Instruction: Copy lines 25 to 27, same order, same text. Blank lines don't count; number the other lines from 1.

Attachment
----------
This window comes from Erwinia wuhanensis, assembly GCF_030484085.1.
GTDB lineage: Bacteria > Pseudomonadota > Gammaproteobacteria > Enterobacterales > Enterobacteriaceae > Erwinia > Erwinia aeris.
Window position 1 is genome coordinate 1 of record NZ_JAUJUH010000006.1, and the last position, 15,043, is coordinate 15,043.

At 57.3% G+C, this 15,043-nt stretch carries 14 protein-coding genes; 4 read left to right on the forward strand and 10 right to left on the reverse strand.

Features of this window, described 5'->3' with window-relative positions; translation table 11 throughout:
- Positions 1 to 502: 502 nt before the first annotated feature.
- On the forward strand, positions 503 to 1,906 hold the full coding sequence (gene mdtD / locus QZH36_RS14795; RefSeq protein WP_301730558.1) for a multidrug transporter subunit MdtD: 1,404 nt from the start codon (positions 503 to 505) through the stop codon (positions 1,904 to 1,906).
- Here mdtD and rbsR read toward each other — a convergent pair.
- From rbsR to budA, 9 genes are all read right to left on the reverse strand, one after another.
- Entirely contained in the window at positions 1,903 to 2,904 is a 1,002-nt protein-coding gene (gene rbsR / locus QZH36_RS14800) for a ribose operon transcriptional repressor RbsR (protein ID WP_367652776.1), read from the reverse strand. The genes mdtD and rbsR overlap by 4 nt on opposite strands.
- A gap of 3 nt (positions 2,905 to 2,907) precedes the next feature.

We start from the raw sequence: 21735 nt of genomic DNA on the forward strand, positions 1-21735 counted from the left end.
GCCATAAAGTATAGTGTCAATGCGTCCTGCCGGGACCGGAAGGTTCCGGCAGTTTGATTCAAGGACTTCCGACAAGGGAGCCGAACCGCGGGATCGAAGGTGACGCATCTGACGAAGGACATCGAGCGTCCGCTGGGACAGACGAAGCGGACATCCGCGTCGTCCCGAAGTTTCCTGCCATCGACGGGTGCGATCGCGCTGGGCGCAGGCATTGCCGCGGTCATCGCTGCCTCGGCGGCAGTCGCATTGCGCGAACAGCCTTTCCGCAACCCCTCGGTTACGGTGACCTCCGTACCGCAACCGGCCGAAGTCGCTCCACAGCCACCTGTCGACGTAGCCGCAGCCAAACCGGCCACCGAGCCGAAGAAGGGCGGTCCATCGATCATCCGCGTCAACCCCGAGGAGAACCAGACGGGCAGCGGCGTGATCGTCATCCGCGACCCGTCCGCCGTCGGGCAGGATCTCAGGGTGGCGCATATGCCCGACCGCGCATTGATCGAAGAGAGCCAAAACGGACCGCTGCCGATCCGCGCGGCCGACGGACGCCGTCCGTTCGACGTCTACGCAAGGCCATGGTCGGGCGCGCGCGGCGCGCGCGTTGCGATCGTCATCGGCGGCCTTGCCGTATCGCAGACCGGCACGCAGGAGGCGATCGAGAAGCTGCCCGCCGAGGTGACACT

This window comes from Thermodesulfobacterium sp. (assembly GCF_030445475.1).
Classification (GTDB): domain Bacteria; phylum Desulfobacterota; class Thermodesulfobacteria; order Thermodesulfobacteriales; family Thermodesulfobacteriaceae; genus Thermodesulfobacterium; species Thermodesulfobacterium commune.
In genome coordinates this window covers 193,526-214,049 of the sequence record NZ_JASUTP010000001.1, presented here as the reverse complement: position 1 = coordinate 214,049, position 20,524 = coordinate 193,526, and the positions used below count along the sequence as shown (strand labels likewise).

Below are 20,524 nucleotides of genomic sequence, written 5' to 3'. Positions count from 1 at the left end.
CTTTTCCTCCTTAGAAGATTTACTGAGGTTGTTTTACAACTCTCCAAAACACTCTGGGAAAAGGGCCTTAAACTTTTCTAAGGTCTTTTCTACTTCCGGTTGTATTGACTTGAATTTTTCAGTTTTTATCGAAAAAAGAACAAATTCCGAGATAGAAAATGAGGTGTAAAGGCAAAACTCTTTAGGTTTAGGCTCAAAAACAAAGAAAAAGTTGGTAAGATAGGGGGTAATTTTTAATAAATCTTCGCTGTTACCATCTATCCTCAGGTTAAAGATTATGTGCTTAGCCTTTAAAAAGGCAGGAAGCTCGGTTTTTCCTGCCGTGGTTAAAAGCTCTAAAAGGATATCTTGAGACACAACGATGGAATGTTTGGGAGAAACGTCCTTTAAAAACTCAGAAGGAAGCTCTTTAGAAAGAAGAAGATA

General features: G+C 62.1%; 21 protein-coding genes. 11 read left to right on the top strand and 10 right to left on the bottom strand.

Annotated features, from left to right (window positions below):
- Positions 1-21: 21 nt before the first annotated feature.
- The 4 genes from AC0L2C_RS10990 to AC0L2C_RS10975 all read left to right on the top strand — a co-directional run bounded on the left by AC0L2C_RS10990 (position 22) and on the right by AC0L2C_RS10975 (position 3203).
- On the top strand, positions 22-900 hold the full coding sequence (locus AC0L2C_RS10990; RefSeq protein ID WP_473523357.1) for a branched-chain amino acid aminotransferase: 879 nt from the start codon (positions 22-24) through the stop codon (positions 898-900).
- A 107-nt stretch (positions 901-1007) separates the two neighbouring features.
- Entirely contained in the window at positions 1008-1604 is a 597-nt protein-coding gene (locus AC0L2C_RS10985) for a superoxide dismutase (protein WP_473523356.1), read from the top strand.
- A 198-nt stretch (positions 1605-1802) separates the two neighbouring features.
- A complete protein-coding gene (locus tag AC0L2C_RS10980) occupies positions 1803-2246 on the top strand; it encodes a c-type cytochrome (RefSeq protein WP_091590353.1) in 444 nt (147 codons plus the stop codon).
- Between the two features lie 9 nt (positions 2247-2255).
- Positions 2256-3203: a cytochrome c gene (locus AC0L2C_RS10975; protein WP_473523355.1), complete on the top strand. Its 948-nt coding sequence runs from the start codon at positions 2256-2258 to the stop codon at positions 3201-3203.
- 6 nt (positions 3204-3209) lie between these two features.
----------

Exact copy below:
- Entirely contained in the window at positions 1008-1604 is a 597-nt protein-coding gene (locus AC0L2C_RS10985) for a superoxide dismutase (protein WP_473523356.1), read from the top strand.
- A 198-nt stretch (positions 1605-1802) separates the two neighbouring features.
- A complete protein-coding gene (locus tag AC0L2C_RS10980) occupies positions 1803-2246 on the top strand; it encodes a c-type cytochrome (RefSeq protein WP_091590353.1) in 444 nt (147 codons plus the stop codon).